Bay Area Book Festival a weekend dedicated to all things literary

Credit: Dianne P. Brenner

The Bay Area Book Festival will have an extended area with literary-themed
exhibitors, activities and outdoor stages.

Credit: Dianne P. Brenner The Bay Area Book Festival will have an extended area with literary-themed exhibitors, activities and outdoor stages.

BERKELEY — The Bay Area Book Festival, now in its third year, is a two-day indoor-outdoor festival centered around Civic Center Park and adjacent blocks that will tap right into the area’s book-loving spirit.

The literary-themed celebration June 3 and 4 figures to draw at least 50,000 people downtown, with 200 authors, 100 sessions, 10 films and more.

Throw in the festival atmosphere of literary-themed exhibitors, outdoor stages, children’s activities and smoothies made from imperfect produce and there’s little doubt the festival will have something for every literary focus.

Festival founder and executive director Cherilyn Parsons wanted to create something that would benefit both sides of the literary equation.

“Publishers love the Bay Area because we have such avid readers; it’s known as a readers’ paradise and it has really borne out in launching this book festival,” she said. “The city of Berkeley was especially welcoming, downtown was eager to have us, the university became a partner. It has been such an intellectual hub and I wanted to give the East Bay its own international, world class literary festival.”

M. Hitchner/Bay Area Book FestivalThe 100 literary sessions include panels, interviews, keynotes and performances in downtown auditoriums and theaters.M. Hitchner/Bay Area Book Festival<br />The 100 literary sessions include panels, interviews, keynotes and<br />performances in downtown auditoriums and theaters.

Among the featured speakers are Nisi Shawl, Michael Krasny, Michael Chabon and Scott Turow. The 100 literary sessions include panels, interviews, keynotes and performances in downtown auditoriums and theaters. Though the emphasis is on writers and books that promote social justice, sanctuary, inclusion, freedom of expression and environmental sustainability, other authors and sessions will focus on culture, the environment, mystery/crime/thriller, science fiction/fantasy, women/gender, food and more.

As in past years, the festival will present a robust list of international writers; this year 25 writers come from 13 countries outside the United States.

With so much on offer it’s a good idea to approach attending the festival with a game plan. Parsons suggests going to the website, looking at the schedule and marking what you’re interested in, with either a general approach or focusing in on a specific category.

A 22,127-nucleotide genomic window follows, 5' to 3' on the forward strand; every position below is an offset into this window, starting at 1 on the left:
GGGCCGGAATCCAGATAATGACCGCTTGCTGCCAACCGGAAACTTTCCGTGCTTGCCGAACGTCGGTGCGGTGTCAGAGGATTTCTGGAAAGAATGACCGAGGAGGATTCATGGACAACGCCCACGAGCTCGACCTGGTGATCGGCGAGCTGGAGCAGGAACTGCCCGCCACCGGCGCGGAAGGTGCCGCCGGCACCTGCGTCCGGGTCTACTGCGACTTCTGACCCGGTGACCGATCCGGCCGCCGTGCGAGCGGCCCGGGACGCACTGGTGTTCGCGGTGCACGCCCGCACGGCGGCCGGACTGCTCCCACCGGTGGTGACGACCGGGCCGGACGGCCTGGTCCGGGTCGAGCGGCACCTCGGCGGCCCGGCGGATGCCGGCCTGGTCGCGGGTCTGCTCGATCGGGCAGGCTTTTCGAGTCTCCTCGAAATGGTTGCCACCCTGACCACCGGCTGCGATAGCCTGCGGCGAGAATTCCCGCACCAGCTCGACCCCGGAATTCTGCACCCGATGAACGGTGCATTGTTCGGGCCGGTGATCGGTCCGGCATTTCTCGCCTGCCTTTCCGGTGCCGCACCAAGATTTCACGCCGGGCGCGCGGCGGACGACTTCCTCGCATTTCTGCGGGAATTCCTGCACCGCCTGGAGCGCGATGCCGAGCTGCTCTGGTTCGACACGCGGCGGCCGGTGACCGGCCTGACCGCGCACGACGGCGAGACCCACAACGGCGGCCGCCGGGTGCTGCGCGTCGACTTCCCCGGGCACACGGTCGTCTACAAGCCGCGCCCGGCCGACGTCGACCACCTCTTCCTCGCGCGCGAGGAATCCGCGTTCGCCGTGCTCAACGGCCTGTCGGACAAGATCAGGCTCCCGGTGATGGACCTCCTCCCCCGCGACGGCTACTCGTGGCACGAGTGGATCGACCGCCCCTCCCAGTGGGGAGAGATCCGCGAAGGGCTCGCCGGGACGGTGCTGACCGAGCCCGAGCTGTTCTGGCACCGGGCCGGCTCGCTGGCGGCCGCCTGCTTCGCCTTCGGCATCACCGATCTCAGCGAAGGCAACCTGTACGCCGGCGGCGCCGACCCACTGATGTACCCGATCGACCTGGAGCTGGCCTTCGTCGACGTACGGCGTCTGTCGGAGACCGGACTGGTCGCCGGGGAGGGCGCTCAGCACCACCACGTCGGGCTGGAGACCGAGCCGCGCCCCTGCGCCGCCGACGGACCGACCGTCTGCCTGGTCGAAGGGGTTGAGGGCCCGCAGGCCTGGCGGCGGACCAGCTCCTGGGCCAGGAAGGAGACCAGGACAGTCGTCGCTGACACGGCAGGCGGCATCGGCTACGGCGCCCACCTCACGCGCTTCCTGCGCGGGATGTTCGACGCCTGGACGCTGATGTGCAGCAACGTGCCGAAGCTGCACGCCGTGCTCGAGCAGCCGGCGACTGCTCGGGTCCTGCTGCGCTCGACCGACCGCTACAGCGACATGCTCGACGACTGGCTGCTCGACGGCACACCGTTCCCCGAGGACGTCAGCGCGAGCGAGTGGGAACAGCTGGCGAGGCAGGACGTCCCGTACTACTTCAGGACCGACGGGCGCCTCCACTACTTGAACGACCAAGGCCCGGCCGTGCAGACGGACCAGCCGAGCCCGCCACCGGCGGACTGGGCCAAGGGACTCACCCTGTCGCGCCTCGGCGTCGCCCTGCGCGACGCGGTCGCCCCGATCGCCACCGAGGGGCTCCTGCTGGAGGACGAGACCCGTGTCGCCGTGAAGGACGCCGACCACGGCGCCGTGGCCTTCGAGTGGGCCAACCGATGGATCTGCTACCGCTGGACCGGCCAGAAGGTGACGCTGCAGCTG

For instance, going to ‘women and gender’ provides a list of all the events on that topic. The same process can be used for the 17 other categories.

One $15 pass/wristband admits you to all indoor sessions but $8 individual tickets are also on sale for specific events.

“My advice is to purchase a few tickets for events you’d really like to go to and then if there’s more time in your schedule, get a wristband and cruise around to a couple of other events,” she said. “Allow enough time to get from one session to the next and make sure you arrive at least 10 minutes before it begins, even if you have a ticket.”

Outdoor events are free and include the San Francisco Chronicle Stage in the Park and the Street Fair exhibitors, described by Parsons as a “wonderful literary cornucopia all in one place”.

Independent bookstores, small publishers, publications, authors, The Economist with its offering of free ‘imperfect produce’ smoothies and several ice cream vendors, will all be there.

This year the festival is emphasizing children’s programing. An all-new, interactive Family Fest Zone will offer hands-on activities from the Lawrence Hall of Science, Habitot Children’s Museum, Sticky Art Lab and more, the Roving Garden Railroad, DIY bookmaking, a free book giveaway, a fun and games carnival and live performances on the new Showtime Stage.

Last year, when BAM/PFA opened its downtown location, Parsons decided to create a film series. That continues this year with screenings of 10 films having something to do with books or literature.

“It’s a really creative series and we’ve gotten attention nationwide for programming it. If you want to get out of the crowds at the festival it can be really nice to go to one of these films,” she said.

The festival will provide ways to interact with writers, ask questions, hear about the process of creating books and what it meant to them, and hear issues in the book discussed more deeply.

Parson said books have the potential to alter lives, by providing windows into other worlds, to new ways of being and to new opportunities.

“By writing a book, a writer is assuming that things can be changed, that people want to learn, grow and explore. Today, I think more than ever, we need to grasp onto a sort of hope for understanding each other,” she said.

“Books are a terrific pathway for social change so I guess I want this festival to celebrate the best in literature, but also for all of us to collectively come together, open ourselves to and celebrate the power of books for personal and social change.”